“The reddest ones are the sweetest,” he said, noting they contain the most natural sugar. The berries are supplied by Ricker Hill Orchards in Turner, and featured in Sedgley Place’s muffins, cakes, breads, stuffed mushrooms and cranberry apple stuffing. Levesque said he only uses cranberries when he can obtain them fresh, as he did recently when he created a special sorbet for one of the establishment’s wine tasting events.
Said Ware Street Inn’s Jan Barrett, “They’re good for you, they’re abundant at this time of year and they’re not terribly expensive. You can do a million things with them and they really taste great.”
Sedgley Place's Fresh Cranberry & Sausage Stuffed Mushrooms with Cranberry Puree
1 shallot, finely chopped
1 cup fresh cranberries, chopped
1 scallion, chopped
1 tablespoon fresh thyme
1 tablespoon fresh rosemary
1 tablespoon fresh basil
1 cup cooked arborio rice
1/2 cup cooked quinoa
1/3 cup chicken stock
1 tablespoon sugar
1/2 cup finely cubed pepperjack cheese
1/2 pound sweet sausage (Sedgley makes its own; you can too, or purchase at the store)
Salt & pepper to taste
2 tablespoons pure olive oil
8-10 large mushrooms
Preheat oven to 400 degrees
Heat oil in a large saute pan and add shallots, cook for 2 minutes. Add sausage and cook completely, about 8 minutes, stirring often. Add herbs, rice, quinoa, sugar, scallions and cranberries. Stir and add chicken stock, cover. Cook on medium heat for about 4 minutes or until cranberries start to get soft. Remove from heat and pour mixture into a large bowl. Add the cheese, salt and pepper to taste and stir. Fill mushrooms using a tablespoon and place on a sheet pan that has been treated with olive oil. Bake for 15 minutes or until mushrooms are soft. Transfer to a serving platter and enjoy.
To make a vegetarian stuffing, omit sausage and chicken stock, increase rice by 1/2 a cup and use vegetable stock in place of chicken stock.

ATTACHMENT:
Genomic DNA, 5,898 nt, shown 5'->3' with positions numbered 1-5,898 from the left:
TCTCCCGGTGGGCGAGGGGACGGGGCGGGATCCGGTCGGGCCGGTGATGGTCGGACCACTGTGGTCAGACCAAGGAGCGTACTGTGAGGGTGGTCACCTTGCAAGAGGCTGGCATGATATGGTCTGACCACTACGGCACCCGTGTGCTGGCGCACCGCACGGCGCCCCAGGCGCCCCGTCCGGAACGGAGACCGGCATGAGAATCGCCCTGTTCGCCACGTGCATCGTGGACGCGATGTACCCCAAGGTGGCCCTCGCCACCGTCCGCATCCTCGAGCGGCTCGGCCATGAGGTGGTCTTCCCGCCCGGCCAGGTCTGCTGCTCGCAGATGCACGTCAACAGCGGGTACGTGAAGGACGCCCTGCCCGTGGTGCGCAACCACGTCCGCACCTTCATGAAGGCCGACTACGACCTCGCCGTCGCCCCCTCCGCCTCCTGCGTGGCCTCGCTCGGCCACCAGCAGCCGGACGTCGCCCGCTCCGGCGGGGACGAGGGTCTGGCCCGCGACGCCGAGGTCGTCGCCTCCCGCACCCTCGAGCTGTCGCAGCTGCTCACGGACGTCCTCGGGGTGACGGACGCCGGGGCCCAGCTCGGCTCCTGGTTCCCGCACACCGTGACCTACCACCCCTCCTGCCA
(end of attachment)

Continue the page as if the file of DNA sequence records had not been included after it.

1/2 pound ground pork
2 cloves of garlic, peeled & chopped
2 tablespoons sugar
1/2 teaspoon red pepper flakes
1/2 teaspoon salt
1/2 teaspoon pepper
1 teaspoon ground sage
1/2 teaspoon granulated garlic
1 tablespoon Italian seasoning
Add all ingredients together in a large bowl and mix well. Cover with plastic wrap and place in refrigerator for 1 hour. Ready to use.
3 cups fresh cranberries
1/4 cup water
2 cups sugar
Fresh lemon juice (1/4 lemon)
Place cranberries in saucepan with water, cook over low heat until cranberries are soft (about 5 minutes). Place cranberries in blender and puree until it is a smooth thick liquid. Place mixture back into saucepan and simmer for about 1 minute, stirring constantly. Add the sugar and cook on medium heat to dissolve it (the mixture will turn completely liquid). Turn the heat up and bring to a rolling boil, stirring constantly; boil for 1 minute. Remove from heat and squeeze the juice of 1/4 lemon directly into puree, mix completely. Allow to cool to room temperature. Drizzle your stuffed mushrooms with the puree.
Ware Street Inn’s Berry Syrup
1 large can whole cranberry sauce (or 1 large can jellied cranberry sauce and 1 pint of fresh cranberries)
1 pint cranberry juice
1 cup fresh or frozen Maine blueberries
Empty can of whole cranberry sauce into a medium-sized pan. Break up sauce with a potato masher or whisk until the mixture is somewhat smooth. Add cranberry juice and blueberries. Mix well. Bring to a simmer, stirring occasionally. Reduce heat to lowest temperature and let simmer, again stirring occasionally to allow mixture to reduce and thicken. Slip a heat diffuser* between the pan and burner if mixture begins to stick. Reduce to desired thickness; remove pan from heat and allow to cool before refrigerating.
Heat before serving with pancakes or French toast, etc.
* A heat diffuser is a utensil available in kitchen supply stores and online designed to distribute heat evenly across the bottom of a pan.
The Cranberry Institute, at www.cranberryinstitute.org, provides extensive health, history and harvest information for growers and consumers.